break;
             }
             else
             {
                 shouldBeAdded = false;
             }
         }

         if (!shouldBeAdded)
         {
             // The news item did not match both a city and a category and should not be sent
             nodesToSend.Remove(newsItem);
         }
    }

    if (nodesToSend.Count > 0)
    {
        result.Add(subscriber.Email, nodesToSend);
    }  
}

// Ensure that we process the request only if there are any subscribers to send mails to
if (result.Count > 0)
{
    foreach (var res in result)
    { 
        // StringBuilder to build markup for newsletter
        StringBuilder sb = new StringBuilder();

        // Build markup
        foreach (var newsItem in res.Value)
        {
            // build the markup here
        }

        // Email logic here
    }
}
share|improve this question
1  
I have to say I don't know anything about Umbraco but I marked this question up as it is a model of how to go about asking such a question. –  deadlyvices Mar 8 '12 at 9:24
    
Thanks deadlyvices :) I'm aware that the above code example can (and will!) be refactored to more than one method. –  bomortensen Mar 8 '12 at 9:30
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2 Answers

up vote 2 down vote accepted

First you can break you inner foreach as soon as shouldBeAdde = true.

You also could use LINQ, but I'm not sure if it will be faster (but you could use .AsParallel to make it multithreaded easily):

var nodesToSend = from n in news
                 where n.GetProperties("cities").Value.Split(',')
                     .Any(c => subscriber.CityNodeIds.Contains(Convert.ToInt32(c)) &&
                 n.GetProperties("categories").Value.Split(',')
                     .Any(c => subscriber.CategoryNodeIds.Contains(Convert.ToInt32(c))
                 select n;

The complete think would then come down to (incl. parallel):

Dictionary<string, IEnumerable<Node>> result = new Dictionary<string, IEnumerable<Node>>();
foreach(var subscriber in subscribers)
{
    var nodesToSend = from n in news.AsParallel()
        where n.GetProperties("cities").Value.Split(',')
                .Any(c => subscriber.CityNodeIds.Contains(Convert.ToInt32(c)) &&
            n.GetProperties("categories").Value.Split(',')
                .Any(c => subscriber.CategoryNodeIds.Contains(Convert.ToInt32(c))
        select n;

    if (nodesToSend.Count > 0)
        result.Add(subscriber.Email, nodesToSend);
}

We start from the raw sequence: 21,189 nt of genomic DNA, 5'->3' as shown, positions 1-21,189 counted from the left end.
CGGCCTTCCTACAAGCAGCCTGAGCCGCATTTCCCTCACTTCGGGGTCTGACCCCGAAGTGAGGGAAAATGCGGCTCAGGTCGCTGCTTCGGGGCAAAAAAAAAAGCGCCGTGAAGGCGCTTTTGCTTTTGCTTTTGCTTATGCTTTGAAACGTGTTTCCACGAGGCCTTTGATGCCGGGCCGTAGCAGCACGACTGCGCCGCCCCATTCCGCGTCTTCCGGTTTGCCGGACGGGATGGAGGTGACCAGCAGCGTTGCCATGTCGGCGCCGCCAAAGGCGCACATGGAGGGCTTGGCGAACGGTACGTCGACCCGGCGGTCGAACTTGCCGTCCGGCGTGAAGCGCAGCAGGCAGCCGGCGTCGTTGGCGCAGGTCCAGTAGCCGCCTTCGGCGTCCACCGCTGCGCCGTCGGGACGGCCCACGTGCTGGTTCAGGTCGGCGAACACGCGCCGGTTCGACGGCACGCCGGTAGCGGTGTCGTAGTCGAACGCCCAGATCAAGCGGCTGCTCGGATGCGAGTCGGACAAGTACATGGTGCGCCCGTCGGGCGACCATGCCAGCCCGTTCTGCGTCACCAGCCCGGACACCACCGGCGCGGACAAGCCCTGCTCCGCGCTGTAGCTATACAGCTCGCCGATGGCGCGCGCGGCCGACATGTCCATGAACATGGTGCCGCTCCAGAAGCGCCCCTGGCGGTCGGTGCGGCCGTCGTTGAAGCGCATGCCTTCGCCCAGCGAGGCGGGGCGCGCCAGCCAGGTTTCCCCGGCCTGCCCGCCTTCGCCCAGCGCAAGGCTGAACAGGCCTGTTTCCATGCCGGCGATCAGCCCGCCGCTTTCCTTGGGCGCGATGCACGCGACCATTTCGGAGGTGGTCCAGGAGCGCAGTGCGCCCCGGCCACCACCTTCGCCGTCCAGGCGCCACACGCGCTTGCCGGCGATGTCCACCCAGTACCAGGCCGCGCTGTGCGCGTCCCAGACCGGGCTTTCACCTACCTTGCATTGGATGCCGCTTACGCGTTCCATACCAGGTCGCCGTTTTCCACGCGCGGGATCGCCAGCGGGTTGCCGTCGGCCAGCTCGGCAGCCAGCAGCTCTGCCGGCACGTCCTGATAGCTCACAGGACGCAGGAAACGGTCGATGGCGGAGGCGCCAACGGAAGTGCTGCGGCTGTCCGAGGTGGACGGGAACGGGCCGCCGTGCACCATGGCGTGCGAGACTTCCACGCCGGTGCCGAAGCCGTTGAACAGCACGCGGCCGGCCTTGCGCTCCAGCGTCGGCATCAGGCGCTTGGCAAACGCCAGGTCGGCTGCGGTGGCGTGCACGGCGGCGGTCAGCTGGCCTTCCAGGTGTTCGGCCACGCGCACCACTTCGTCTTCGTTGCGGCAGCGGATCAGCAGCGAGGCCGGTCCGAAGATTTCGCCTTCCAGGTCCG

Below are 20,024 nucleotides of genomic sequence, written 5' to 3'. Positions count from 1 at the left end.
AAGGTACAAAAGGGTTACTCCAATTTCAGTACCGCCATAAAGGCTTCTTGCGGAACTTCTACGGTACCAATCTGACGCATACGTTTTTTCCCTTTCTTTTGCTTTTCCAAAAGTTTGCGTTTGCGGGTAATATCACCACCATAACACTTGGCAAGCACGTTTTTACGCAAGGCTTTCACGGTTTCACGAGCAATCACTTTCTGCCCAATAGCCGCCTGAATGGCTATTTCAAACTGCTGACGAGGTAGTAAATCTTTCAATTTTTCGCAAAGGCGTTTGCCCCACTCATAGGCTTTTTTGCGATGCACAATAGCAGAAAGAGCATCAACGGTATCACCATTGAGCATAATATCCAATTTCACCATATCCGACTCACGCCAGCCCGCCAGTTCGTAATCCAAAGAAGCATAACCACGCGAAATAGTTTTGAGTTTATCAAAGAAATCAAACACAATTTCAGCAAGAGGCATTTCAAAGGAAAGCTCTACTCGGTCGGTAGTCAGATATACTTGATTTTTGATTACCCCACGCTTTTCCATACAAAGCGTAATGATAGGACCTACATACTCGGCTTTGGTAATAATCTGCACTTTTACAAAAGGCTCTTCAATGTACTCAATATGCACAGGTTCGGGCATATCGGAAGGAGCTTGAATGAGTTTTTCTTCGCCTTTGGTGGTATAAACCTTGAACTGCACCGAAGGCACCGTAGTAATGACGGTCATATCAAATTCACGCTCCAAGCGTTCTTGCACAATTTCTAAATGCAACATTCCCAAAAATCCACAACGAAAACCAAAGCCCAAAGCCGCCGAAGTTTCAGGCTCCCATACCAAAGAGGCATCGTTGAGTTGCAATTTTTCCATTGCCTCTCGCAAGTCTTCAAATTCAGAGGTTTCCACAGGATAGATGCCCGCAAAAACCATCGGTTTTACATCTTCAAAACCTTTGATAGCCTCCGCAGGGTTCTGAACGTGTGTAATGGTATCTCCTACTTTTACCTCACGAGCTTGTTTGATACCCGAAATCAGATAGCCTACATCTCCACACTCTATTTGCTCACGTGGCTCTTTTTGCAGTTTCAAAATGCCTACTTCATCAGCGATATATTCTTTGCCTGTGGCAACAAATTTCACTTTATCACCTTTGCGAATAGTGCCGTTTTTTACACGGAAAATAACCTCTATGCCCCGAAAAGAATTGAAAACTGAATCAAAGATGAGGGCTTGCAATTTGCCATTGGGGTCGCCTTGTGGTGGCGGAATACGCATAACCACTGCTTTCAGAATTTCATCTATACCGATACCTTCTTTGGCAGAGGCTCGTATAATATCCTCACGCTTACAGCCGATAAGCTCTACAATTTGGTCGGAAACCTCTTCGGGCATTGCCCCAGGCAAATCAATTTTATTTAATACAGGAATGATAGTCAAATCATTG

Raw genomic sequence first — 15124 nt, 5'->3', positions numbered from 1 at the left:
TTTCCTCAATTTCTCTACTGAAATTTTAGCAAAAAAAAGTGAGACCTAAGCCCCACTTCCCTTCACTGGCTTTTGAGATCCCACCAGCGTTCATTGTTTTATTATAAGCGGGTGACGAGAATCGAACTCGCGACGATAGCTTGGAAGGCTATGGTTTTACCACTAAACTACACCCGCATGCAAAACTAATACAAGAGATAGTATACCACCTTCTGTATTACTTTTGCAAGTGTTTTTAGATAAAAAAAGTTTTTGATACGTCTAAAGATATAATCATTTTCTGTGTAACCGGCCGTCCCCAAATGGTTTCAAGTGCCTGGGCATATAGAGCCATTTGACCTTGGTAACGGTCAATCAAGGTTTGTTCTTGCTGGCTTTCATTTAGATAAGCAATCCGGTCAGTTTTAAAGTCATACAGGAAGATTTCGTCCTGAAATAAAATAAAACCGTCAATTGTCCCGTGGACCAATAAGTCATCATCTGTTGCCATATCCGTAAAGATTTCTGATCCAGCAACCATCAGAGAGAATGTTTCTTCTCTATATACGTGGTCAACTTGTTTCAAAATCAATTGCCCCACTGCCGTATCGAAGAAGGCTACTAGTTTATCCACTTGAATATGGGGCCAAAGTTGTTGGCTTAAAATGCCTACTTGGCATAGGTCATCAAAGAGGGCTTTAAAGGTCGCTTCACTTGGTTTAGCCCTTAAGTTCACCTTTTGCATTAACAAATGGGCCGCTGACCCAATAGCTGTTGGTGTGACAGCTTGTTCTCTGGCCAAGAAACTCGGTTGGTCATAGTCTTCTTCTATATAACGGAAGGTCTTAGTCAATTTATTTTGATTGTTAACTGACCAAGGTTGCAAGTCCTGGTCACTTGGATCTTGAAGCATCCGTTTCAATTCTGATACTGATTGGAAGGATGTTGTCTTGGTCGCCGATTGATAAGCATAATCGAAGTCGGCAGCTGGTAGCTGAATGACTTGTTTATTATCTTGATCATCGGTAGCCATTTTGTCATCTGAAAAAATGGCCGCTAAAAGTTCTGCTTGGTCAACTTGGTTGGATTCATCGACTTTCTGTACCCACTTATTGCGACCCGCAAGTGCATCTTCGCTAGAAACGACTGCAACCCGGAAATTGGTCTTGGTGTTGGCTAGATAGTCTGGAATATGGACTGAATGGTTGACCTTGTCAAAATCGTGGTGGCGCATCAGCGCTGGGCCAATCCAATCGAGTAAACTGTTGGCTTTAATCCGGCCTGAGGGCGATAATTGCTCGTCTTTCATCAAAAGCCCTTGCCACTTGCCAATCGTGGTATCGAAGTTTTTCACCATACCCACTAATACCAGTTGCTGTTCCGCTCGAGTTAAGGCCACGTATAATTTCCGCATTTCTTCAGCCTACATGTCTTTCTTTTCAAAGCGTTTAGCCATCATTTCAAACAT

if (result.Count > 0)
{
    foreach (var res in result)
    {
        // Finally, create/merge the markup for the newsletter and send it as an email.
    } 
}
share|improve this answer
    
Hi chrfin, thanks a lot! This approach looks solid. I tried it with the asparallel method, but unfortunately got a nullpointer exception on the first check: where n.GetProperties("cities").Value.Split(',') .Any(c => subscriber.CityNodeIds.Contains(Convert.ToInt32(c)) However, without the asparallel method, everything works as it should! :) Thanks again! –  bomortensen Mar 8 '12 at 10:15
    
Hi chrfin, tried to fool a bit more around with your linq query and it turns out that it's the categories check that decides which news to send. Is there any way to only get the news items where cities and categories matches? :) –  bomortensen Mar 8 '12 at 11:24
    
Yes, actually it should already do that as it can be logicaly translated in "where any of the cities are in city nodes AND any of the categories in the category nodes". You can just fiddle around with the query if you need different results (think of it as a SQL query)... –  chrfin Mar 8 '12 at 11:55
    
Just checked your code again: You have a "OR" there, so maybe change the && to || to get ""where any of the cities are in city nodes OR any of the categories in the category nodes". –  chrfin Mar 8 '12 at 11:59
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I don't think you will run into performance problems anytime soon. I would leave it like you have it now and only try to optimize after you ran into a real performance problem and have used a profiler to verify that these loops are the problem. Currently, it looks like you are doing premature optimization.

Having said that, the following might be a possible optimization:

You could store the relation from city to subscriber in a dictionary with the city as the key and the subscribers for this city as the value of the dictionary stored as a HashSet<T>. And you can do the same for category to subscriber.

Now when you send your newsletter you can iterate over the news items you can retrieve the subscribers for the cities using the dictionary and you can retrieve the subscribers for the categories using the dictionary. Now you need to intersect the city subscribers HashSet with the category subscribers HashSet and as a result you will have all matching subscribers for the news item.

share|improve this answer
    
Hi Daniel, thanks a lot for your input! :) I'll definitely try your suggestion aswell! The more suggestions the merrier ;) –  bomortensen Mar 8 '12 at 10:14